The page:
Once we redefine flavor, salt will no longer be such a hotly debated issue and our food (and our palates) will actually become more adventurous and more refined. And our healthcare will be back in our own hands.

Chow on.

thedailydish October 18, 2010 at 11:31 am

Beautifully said, SG, and huge congrats on the article; I’ll check it out. It took me a long time to adjust to a salt free existence, but now that I’ve kicked the habit, I find some foods actually have more favor – not less. TRUE, some things will always taste bland without the added “boost” of salt. But others shine in its absence. I’m thinking particular of golden (yellow) potatoes. Most are beyond boring w/out salt, but that one mighty spud absolutely sings solo. I’d LOVE for you to come up with a recipe to showcase that — knowing your talents you’d pair them with something fantastic, or truly unusual.

sodium girl October 18, 2010 at 1:16 pm

Thank you dishy! I’m on the spud challenge.

Cyn October 19, 2010 at 9:18 am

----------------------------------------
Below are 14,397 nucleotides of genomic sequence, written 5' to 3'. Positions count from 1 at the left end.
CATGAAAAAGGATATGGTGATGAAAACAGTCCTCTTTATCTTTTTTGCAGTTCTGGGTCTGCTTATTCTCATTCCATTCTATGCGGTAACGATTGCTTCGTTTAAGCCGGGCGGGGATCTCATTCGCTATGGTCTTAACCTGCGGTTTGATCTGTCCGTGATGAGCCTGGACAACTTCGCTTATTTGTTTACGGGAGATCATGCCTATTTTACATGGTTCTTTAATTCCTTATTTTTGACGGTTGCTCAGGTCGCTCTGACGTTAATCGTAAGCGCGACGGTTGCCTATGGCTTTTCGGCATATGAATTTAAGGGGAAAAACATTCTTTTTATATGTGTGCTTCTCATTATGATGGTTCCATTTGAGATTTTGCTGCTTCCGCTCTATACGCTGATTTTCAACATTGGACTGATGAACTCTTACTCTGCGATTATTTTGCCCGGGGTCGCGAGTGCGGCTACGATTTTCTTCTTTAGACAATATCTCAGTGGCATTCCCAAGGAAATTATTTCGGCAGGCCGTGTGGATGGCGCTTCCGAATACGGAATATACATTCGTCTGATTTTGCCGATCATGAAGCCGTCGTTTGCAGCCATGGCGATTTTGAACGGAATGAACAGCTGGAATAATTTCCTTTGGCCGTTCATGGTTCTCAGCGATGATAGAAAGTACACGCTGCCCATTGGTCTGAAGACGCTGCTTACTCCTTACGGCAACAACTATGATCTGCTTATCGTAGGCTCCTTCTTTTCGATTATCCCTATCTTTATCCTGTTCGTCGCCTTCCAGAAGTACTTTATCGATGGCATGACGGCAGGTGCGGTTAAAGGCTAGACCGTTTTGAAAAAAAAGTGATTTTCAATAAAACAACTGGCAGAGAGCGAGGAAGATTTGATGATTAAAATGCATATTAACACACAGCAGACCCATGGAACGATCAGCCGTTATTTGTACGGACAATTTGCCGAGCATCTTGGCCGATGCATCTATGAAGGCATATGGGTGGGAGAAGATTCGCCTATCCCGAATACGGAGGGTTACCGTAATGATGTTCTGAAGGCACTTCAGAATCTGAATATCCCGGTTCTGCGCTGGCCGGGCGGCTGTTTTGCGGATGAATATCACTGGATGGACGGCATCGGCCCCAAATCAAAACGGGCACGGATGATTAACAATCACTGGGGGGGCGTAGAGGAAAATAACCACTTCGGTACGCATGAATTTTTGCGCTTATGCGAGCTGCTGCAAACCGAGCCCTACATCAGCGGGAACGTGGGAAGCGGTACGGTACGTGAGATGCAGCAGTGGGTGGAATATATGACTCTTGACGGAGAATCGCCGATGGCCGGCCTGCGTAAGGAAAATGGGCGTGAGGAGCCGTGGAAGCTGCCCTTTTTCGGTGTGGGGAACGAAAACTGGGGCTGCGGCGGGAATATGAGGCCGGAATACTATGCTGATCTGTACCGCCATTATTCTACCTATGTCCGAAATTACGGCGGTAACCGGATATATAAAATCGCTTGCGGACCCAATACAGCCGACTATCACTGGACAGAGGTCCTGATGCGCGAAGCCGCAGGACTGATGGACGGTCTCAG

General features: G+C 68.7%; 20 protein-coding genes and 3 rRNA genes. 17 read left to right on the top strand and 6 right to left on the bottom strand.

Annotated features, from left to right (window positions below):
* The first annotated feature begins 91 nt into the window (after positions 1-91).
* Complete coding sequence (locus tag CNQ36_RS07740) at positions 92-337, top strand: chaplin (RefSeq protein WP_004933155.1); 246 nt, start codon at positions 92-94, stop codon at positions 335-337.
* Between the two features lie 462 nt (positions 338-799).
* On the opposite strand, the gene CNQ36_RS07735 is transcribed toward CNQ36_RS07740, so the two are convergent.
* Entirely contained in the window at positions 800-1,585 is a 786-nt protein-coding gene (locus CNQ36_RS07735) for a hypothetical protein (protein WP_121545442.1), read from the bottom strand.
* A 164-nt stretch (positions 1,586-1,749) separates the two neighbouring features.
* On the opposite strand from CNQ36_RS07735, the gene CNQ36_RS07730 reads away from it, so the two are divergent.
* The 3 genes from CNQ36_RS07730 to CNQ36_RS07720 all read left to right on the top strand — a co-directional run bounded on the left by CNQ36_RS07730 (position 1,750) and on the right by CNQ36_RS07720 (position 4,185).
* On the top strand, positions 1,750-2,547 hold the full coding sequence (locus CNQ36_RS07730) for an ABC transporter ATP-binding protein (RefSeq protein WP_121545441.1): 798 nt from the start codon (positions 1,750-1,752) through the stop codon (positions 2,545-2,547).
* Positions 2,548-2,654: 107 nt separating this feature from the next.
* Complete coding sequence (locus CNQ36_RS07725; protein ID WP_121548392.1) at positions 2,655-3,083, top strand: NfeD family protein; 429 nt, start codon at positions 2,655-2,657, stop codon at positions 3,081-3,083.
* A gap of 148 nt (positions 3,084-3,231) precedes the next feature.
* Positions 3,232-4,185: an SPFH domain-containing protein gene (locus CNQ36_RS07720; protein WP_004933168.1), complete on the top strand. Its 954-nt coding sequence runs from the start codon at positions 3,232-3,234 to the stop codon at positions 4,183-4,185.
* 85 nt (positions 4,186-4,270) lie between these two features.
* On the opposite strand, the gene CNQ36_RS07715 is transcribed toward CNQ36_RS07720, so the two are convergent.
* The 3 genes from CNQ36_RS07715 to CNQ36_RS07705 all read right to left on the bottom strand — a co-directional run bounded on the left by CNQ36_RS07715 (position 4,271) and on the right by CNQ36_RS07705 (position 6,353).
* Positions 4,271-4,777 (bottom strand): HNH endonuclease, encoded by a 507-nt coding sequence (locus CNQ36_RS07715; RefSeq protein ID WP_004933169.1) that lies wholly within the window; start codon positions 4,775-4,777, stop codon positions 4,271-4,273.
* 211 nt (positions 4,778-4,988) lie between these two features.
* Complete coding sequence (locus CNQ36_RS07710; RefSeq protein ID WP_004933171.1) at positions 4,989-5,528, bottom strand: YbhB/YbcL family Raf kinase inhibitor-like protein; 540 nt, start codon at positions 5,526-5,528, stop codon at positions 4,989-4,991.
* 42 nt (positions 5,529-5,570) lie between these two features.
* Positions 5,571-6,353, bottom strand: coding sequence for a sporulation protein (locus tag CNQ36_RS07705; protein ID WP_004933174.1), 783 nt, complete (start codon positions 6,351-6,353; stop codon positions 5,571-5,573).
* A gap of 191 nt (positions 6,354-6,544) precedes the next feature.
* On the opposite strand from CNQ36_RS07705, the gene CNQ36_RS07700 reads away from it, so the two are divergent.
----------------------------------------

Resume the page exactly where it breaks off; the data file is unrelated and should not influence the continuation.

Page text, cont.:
I don’t think the problem is coming up with creative ways to be salt free at home. It is the prepared foods and restaurant foods that are a real challenge. Why does something as simple as canned chickpeas have 18% (read >400 mg) of the daily value of sodium? Sure the Eden organic brand only has 6% per serving, but I really can’t afford spending $3 on a can of beans (unless they are magic!). (Normally I soak my own, but I was short on time that day.) Low sodium should not be a luxury. Salt is cheap so making food with salt instead of herbs and spices cuts costs and drives up profits for the food companies. We need to speak with our wallets and avoid buying these salt laden foods! We also have to be vigilant with reading labels…cutting salt does not just mean cutting the portion size and thereby reducing the sodium. (Yes, I’m talking to you, Jimmy Dean with your “reduced” sodium bacon.) Ordering “no salt added” at a restaurant may be of little use when the chef only avoids putting a dash of salt on at the end and the other ingredients are laden with salt. Now if only I could find some low sodium smoked salmon…